The structure of the labor market, telecommuting, and optimal peak period congestion tolls: A numerical optimization model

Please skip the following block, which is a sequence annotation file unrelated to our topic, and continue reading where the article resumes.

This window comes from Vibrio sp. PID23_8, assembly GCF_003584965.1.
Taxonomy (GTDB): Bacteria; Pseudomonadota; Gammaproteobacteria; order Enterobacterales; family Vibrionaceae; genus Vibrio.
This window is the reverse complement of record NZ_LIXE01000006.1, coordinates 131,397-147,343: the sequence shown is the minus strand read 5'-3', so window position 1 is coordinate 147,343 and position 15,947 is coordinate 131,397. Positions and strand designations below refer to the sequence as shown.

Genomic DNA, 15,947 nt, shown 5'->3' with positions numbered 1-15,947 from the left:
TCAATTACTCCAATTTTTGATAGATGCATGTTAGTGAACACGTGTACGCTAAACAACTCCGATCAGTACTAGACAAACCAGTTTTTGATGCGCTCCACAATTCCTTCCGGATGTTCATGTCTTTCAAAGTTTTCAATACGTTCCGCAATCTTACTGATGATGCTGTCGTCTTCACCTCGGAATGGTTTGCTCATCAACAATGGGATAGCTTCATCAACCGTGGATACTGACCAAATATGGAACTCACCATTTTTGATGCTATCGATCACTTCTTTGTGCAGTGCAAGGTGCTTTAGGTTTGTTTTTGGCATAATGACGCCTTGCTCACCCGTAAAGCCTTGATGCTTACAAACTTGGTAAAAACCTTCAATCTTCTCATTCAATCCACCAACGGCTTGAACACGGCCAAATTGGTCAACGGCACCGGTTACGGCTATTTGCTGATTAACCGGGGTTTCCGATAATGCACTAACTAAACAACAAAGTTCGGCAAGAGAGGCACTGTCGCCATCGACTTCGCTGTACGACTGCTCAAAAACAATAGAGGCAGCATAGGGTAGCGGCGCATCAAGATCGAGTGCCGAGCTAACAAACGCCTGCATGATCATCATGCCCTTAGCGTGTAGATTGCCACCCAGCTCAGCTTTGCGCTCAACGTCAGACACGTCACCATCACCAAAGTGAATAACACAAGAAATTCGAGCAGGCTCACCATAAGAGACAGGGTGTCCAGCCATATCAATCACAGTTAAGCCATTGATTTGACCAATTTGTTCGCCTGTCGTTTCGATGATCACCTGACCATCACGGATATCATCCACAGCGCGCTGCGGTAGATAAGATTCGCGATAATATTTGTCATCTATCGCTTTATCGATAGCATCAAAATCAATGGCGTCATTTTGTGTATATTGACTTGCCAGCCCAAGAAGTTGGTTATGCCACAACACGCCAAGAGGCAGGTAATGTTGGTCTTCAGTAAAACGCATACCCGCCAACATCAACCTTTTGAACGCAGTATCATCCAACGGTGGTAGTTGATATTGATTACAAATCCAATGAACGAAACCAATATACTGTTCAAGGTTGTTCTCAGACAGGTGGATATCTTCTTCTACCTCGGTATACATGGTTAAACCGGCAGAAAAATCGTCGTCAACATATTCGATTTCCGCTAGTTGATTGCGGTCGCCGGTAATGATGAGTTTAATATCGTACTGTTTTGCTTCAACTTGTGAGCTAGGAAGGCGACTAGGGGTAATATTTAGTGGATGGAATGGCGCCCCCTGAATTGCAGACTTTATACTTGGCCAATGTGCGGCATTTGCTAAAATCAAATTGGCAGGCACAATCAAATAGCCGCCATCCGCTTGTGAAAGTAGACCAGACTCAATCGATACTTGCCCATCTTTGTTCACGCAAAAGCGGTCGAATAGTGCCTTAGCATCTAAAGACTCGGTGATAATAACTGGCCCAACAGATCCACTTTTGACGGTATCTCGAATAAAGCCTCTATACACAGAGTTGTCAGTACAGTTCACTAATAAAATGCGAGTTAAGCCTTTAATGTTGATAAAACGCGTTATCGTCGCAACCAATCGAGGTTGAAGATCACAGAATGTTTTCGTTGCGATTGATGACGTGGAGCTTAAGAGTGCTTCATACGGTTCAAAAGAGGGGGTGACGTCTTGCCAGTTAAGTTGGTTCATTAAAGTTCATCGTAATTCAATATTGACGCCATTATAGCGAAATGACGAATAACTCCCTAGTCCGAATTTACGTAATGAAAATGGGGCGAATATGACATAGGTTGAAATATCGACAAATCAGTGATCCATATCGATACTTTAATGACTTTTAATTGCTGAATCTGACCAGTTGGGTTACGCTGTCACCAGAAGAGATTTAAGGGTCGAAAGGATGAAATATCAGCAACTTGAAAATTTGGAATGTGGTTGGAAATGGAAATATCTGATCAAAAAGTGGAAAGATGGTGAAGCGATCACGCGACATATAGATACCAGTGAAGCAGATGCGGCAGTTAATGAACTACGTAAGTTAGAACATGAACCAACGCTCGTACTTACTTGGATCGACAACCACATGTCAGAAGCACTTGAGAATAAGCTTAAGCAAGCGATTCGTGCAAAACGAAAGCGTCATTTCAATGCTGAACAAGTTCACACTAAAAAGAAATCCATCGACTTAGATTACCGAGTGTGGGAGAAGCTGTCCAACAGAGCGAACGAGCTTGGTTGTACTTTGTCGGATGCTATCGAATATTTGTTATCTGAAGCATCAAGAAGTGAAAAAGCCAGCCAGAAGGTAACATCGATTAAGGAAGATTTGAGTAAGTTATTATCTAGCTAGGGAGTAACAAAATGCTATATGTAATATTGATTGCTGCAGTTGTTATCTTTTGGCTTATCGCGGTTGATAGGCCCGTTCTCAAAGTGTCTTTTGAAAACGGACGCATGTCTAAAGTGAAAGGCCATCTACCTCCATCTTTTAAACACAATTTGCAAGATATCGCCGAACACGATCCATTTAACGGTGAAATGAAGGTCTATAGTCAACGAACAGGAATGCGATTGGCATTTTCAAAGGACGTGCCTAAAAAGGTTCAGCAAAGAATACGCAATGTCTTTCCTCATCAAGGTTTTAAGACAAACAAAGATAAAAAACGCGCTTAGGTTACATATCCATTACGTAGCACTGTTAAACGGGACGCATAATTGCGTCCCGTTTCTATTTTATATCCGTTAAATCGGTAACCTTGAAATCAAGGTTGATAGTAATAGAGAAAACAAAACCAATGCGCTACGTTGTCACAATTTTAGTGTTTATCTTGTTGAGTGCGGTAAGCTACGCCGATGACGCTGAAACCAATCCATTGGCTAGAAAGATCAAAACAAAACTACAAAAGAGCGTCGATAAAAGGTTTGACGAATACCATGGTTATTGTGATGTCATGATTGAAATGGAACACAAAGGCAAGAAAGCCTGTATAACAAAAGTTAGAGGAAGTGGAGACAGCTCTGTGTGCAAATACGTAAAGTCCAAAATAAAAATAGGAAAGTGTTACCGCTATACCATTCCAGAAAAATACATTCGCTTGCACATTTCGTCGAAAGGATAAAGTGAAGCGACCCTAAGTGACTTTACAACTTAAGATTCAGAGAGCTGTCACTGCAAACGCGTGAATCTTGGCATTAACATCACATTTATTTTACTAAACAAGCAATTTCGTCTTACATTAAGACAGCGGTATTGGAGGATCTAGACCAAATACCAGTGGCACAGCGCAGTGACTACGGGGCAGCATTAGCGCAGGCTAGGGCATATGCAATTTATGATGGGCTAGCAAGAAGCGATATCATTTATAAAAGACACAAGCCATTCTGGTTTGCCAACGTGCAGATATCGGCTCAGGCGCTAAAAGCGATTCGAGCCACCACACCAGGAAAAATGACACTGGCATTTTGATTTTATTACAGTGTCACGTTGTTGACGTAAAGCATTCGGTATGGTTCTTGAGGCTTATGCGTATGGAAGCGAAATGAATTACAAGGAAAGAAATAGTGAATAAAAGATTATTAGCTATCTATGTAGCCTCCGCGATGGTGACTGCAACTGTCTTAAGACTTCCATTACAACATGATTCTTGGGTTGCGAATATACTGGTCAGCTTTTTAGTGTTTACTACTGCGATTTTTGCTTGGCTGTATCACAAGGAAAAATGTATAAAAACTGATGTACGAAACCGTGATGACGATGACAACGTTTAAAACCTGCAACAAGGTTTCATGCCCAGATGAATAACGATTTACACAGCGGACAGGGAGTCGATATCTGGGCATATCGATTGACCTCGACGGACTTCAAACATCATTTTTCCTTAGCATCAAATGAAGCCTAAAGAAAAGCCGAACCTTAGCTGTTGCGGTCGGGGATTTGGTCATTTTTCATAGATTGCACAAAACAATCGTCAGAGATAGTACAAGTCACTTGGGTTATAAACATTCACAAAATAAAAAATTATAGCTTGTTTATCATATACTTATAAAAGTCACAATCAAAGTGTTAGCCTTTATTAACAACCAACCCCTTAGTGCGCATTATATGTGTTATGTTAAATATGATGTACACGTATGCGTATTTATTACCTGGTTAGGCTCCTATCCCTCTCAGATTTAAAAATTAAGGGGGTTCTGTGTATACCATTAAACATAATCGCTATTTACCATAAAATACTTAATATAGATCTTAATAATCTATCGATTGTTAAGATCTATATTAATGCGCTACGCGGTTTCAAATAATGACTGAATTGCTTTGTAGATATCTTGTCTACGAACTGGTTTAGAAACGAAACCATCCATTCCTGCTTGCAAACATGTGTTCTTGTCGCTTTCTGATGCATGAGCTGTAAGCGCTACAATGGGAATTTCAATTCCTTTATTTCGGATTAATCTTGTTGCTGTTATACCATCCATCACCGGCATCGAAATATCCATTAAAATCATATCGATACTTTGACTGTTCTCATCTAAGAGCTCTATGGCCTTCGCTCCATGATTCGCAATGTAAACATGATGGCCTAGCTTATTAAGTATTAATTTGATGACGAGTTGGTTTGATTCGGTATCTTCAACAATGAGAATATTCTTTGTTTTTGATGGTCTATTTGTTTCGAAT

This paper extends a standard model of welfare optimal peak-period congestion tolls to take into account two characteristics of typical European labor markets, viz. wage bargaining and the increasing potential of telecommuting as an alternative to working on-the-job. Specifically, we consider the government's problem of determining optimal labor and peak-period transport taxes under two different labor market structures, viz., a competitive labor market and a wage bargaining setting. The models include commuting and non-commuting transports, and they allow for telecommuting. We implement the models numerically using Belgian data. Results include the following. First, if union preferences reflect the transport concerns of their members, we find that optimal congestion taxes under competitive labor market conditions exceed those under bargaining by 10-17%. Second, the combination of substantially higher transport taxes and lower labor taxes compared to the reference situation jointly implies that the optimal tax structure strongly stimulates telecommuting for both labor market structures considered. Third, it is found that improving the efficiency of telecommuting results in a considerable reduction of optimal congestion tolls.
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